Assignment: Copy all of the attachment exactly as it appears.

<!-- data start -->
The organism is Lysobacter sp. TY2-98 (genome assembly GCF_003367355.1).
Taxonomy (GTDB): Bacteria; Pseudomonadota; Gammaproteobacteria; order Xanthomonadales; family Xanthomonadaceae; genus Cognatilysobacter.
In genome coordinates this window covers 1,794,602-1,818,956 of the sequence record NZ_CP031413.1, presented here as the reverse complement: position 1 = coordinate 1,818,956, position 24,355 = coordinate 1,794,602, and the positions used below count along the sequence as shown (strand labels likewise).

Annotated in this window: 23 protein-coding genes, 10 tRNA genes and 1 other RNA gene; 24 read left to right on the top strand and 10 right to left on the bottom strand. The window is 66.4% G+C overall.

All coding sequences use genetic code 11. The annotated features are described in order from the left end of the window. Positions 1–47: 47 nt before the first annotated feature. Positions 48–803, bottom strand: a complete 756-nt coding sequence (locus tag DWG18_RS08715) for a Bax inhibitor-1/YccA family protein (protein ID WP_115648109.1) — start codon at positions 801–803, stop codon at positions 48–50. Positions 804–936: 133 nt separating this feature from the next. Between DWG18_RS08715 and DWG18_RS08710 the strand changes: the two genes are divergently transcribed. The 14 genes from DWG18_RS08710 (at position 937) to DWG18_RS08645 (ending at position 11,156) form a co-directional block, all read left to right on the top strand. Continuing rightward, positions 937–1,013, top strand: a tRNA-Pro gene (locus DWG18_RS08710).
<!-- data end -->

The organism is Lysobacter sp. TY2-98 (genome assembly GCF_003367355.1).
Taxonomy (GTDB): Bacteria; Pseudomonadota; Gammaproteobacteria; order Xanthomonadales; family Xanthomonadaceae; genus Cognatilysobacter.
In genome coordinates this window covers 1,794,602-1,818,956 of the sequence record NZ_CP031413.1, presented here as the reverse complement: position 1 = coordinate 1,818,956, position 24,355 = coordinate 1,794,602, and the positions used below count along the sequence as shown (strand labels likewise).

Annotated in this window: 23 protein-coding genes, 10 tRNA genes and 1 other RNA gene; 24 read left to right on the top strand and 10 right to left on the bottom strand. The window is 66.4% G+C overall.

All coding sequences use genetic code 11. The annotated features are described in order from the left end of the window. Positions 1–47: 47 nt before the first annotated feature. Positions 48–803, bottom strand: a complete 756-nt coding sequence (locus tag DWG18_RS08715) for a Bax inhibitor-1/YccA family protein (protein ID WP_115648109.1) — start codon at positions 801–803, stop codon at positions 48–50. Positions 804–936: 133 nt separating this feature from the next. Between DWG18_RS08715 and DWG18_RS08710 the strand changes: the two genes are divergently transcribed. The 14 genes from DWG18_RS08710 (at position 937) to DWG18_RS08645 (ending at position 11,156) form a co-directional block, all read left to right on the top strand. Continuing rightward, positions 937–1,013, top strand: a tRNA-Pro gene (locus DWG18_RS08710).